All of your stuff has been moved into the new house, so you’re sitting in the middle of the living-room floor trying to find the toilet paper. After that, it’ll be time to vent the clothes dryer: something that needs to be done before you dry your first load of laundry in the new home.
People don’t think of clothes dryers as dangerous appliances, but the truth is that improper ventilation can start house fires. Some are big, some are small, but all are dangerous - not to mention inconvenient - to new homeowners who just wanted dry towels for the first trip to the new hot tub.
Another, more common problem is improperly-installed vents. If this simple aluminum tube isn’t installed the right way, your dryer’s performance suffers. You’ll waste money on the increased energy usage as well as create unnecessary fire hazards.
Fortunately, installing the vent shouldn’t take more than a couple of moments. If done properly, you won’t have to worry about this thing for several months. And then, you’re only checking to make sure that there’s no built-up lint in the vent.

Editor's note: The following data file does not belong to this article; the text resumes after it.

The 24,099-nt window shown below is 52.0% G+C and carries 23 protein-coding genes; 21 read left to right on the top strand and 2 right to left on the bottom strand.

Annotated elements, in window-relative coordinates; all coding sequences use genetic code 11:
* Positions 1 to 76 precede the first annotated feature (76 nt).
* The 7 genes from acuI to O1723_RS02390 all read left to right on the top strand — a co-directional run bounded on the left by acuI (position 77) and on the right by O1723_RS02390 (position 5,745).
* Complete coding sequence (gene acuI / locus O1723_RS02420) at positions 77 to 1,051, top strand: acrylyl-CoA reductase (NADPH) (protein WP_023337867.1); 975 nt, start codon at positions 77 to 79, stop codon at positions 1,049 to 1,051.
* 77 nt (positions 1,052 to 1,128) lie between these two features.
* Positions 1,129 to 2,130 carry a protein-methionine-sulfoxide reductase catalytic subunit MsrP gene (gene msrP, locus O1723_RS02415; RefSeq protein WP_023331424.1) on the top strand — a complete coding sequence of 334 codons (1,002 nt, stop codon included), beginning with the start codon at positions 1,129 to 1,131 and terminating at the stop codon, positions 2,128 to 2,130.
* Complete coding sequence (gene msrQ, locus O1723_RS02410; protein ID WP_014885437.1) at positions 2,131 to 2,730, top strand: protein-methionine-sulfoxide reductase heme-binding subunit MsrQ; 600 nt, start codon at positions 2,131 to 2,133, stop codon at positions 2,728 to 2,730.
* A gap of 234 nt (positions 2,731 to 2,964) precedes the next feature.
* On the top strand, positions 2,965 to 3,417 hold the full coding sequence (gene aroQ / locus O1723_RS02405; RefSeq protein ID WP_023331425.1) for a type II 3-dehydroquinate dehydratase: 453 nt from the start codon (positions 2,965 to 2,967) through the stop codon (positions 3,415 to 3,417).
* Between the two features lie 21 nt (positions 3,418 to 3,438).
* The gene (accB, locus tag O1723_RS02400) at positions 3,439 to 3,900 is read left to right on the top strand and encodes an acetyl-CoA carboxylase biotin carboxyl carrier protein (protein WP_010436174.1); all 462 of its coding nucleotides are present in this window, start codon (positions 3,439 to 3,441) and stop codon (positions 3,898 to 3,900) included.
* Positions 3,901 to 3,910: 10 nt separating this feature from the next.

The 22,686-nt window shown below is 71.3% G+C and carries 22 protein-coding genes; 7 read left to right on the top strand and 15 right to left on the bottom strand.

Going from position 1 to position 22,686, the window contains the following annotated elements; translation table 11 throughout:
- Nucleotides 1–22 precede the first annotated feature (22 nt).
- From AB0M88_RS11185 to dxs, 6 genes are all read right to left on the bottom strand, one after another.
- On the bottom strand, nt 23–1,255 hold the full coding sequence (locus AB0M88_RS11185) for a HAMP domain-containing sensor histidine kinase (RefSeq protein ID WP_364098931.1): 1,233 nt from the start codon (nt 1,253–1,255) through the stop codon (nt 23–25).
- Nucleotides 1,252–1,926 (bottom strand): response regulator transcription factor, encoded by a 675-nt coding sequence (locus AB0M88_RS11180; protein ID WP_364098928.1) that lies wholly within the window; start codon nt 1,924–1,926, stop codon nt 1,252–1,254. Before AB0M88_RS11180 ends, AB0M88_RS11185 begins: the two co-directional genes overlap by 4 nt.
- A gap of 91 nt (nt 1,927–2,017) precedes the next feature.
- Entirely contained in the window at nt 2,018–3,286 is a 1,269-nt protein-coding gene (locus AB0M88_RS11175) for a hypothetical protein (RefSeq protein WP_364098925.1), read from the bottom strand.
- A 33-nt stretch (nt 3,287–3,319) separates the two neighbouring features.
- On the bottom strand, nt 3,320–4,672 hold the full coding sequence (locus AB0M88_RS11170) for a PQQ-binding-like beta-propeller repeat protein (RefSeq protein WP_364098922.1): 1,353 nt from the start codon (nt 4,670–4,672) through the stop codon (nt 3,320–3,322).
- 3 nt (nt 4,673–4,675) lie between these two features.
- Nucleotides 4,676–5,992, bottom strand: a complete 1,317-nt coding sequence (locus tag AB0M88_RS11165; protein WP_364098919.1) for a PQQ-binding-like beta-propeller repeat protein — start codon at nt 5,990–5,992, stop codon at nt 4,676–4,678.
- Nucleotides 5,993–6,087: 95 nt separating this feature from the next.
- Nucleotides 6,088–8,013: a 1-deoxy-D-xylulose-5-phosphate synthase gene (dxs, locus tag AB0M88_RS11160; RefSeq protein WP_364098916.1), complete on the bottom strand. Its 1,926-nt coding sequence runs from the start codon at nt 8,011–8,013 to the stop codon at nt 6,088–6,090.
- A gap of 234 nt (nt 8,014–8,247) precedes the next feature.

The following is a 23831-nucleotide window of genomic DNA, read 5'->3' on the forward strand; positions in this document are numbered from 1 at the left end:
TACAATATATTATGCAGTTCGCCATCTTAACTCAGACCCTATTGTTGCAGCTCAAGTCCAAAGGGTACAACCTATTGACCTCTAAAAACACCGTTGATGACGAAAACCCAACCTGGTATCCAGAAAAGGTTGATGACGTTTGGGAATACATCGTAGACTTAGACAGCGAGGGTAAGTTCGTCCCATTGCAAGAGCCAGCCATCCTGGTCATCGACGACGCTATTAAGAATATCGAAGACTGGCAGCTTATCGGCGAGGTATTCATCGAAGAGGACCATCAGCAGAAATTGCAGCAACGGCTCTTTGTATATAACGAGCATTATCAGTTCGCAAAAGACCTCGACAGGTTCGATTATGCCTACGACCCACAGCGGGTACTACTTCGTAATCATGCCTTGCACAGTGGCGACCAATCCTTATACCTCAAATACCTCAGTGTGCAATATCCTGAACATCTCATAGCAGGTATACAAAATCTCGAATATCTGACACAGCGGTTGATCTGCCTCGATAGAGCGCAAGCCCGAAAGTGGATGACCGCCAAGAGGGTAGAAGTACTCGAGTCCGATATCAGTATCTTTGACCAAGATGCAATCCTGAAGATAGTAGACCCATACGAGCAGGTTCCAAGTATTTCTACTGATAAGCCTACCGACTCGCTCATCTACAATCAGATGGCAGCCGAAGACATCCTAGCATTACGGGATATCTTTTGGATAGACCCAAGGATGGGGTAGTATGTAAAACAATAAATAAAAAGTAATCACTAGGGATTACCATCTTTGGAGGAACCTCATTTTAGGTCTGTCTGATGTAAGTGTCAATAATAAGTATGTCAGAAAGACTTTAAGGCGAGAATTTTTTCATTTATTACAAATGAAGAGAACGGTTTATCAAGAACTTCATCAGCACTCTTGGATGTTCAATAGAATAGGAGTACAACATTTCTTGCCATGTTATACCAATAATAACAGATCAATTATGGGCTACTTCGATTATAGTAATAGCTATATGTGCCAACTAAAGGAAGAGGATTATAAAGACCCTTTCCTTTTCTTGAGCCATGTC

These tips and suggestions will make your job even easier than it already is. You’ll be able to enjoy a long, peaceful life of drying clothes in your new home, instead of worrying about fire hazards and frequently-clogged dryer vents.
Don’t use a plastic vent. Invest in the aluminum version, as this type is less likely to contribute to fires. You’ll pay a few extra dollars, but the added peace in your life is worth the investment.
Find the dryer’s appropriate place in the house. Many homes are built with exterior venting hoods for dryers. This is a big deal: you’re much safer if you route the hot air from the dryer out of an appropriate vent. The hot air has to go outside, but not through the attic or other flammable places.
If your home doesn’t have a vent, call a professional to install one. If you can’t afford to pay someone to do the work, you should at the very least consult with your local home-improvement warehouse for detailed instructions on doing the job yourself. Either way, you need to have a proper venting system.
When you run the vent hose, make sure it takes the straightest path possible. The more twists and turns, the more places dryer lint can accumulate.
The vent’s package should give instructions for a proper installation job. Read these carefully and make sure that you follow them. If you don’t securely attach the dryer vent to the back of your appliance, for example, the thing could come off. Pumping air directly behind your dryer isn’t a very good idea, so take a little time to make sure that everything fits tightly.
One last thing: make sure that the dryer isn’t shoved against the wall. The manufacturer gives guidelines for proper spacing, which can be found in the instruction manual or, in many cases, on the dryer.